Earlier this week, Jim Fallows – via his blog – broke the story of the Chinese government’s block of the New York Times website in China. It’s an important story, and a really nifty piece of blogged reporting: Fallows asked his China-based readers to email whether or not they could access the NYT’s site, and by the end of the day, he had his scoop. Who says you can’t report from a desktop?
Anyway, in addition to sending in a Shanghai-based connectivity report to Fallows, I also sent along (a day later) some thoughts on the relative importance of the NYT block in 2008, as compared to the impact of such a block in 2002, when I first moved here. At his suggestion, I’m posting 99% of that email, below (with some hyperlinks and two end notes added):
[UPDATE: The NYT's site was un-blocked on Monday, Dec. 22. However, I think this post remains relevant, regardless of the NYT's connectivity status.]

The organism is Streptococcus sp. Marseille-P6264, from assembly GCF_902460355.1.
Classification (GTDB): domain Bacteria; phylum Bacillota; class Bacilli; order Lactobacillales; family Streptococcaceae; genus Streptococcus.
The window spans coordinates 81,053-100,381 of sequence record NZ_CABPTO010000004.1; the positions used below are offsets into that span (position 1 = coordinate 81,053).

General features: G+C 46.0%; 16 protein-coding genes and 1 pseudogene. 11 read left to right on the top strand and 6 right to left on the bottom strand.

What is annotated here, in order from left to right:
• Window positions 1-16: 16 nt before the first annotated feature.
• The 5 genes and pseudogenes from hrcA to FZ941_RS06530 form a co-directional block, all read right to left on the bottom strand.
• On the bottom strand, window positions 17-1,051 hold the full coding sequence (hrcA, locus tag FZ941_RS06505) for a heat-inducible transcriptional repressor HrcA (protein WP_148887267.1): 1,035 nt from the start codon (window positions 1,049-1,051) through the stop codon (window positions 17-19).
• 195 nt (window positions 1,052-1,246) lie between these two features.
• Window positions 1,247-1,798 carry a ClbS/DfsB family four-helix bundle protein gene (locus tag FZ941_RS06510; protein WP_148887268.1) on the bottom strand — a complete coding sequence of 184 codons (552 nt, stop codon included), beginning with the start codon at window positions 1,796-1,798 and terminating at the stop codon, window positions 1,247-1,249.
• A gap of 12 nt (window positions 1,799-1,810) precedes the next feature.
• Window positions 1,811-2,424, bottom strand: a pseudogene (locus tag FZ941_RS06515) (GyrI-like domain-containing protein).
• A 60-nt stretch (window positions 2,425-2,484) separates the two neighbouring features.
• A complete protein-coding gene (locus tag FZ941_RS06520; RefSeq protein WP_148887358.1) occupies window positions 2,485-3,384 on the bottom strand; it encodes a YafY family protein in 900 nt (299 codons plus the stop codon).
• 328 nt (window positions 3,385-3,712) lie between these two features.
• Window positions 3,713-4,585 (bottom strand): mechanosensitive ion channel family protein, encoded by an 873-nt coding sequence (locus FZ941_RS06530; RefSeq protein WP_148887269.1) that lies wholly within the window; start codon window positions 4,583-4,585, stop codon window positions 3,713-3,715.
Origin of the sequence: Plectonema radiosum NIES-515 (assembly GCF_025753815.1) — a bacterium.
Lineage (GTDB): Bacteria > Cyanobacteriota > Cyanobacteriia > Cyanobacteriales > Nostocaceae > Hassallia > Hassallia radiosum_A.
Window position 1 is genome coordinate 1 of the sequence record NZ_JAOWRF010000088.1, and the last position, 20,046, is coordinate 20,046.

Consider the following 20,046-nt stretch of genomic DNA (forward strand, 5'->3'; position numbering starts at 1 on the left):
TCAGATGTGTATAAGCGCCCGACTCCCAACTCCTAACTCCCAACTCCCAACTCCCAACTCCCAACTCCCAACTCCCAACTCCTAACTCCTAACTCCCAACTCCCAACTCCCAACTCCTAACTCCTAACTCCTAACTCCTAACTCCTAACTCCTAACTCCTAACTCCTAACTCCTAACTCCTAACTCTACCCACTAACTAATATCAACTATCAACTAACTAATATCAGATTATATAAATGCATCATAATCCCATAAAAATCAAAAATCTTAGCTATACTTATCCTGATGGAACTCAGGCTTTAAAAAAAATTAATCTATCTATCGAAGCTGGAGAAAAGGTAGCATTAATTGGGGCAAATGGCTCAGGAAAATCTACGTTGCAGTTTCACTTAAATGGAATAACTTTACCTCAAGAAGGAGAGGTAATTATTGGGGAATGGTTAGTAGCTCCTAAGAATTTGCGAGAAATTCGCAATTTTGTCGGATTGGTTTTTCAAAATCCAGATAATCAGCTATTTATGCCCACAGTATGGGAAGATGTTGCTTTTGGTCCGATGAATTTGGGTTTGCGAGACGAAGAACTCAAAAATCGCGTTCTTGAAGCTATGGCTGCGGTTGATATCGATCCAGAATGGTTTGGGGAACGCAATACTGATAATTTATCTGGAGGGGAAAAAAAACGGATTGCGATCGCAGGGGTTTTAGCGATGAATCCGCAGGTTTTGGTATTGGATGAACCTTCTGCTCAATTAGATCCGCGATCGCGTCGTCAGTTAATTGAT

But I have to admit, I can’t help but stand back and compare the relatively minor impact – on me, at least – of a NYT block in 2008, to the ones that regularly occured when I first moved here in 2002. Back then, I can recall being frustrated to the point of anger at regular blocks on the NYT, LAT, and the WP – they were my primary sources of China news. Knock them out, and my knowledge of China was much less. Flash forward to 2008, and I can tell you that I still read those papers (although, I think the WSJ’s China coverage is, by far, the best of the major American papers), but they are no longer my primary sources of China news. Instead, I start the day with a scan of danwei‘s “from the web”, ESWN, China Environmental Law, and occasionally, Shanghaiist (all of which are reported – as opposed to – opinion blogs). And only then do I move to the traditional media, starting with the SCMP. In fact, at this point, I rarely look at the NYT’s coverage (compare Yardley’s 30 years piece to the SCMP’s much tougher month-long series) due to the fact that it rarely breaks anything that wasn’t on the blogs or in the Hong Kong papers, first. And I’m guessing that I’m not the only one – more and more I’ve noticed major Western papers, and the AP and Reuters, in particular, picking up stories that – in some form – were originally broken on English-language China blogs (ie, the Fallows blog scooped the NYT on news related to their website!). I guess, in a sense, this is no different than what’s happening with political blogs in the US, though the China blogs are a bit different in that they’re often written by people with a specific kind of expertise, and typically involve more reporting than opinionating. Continue reading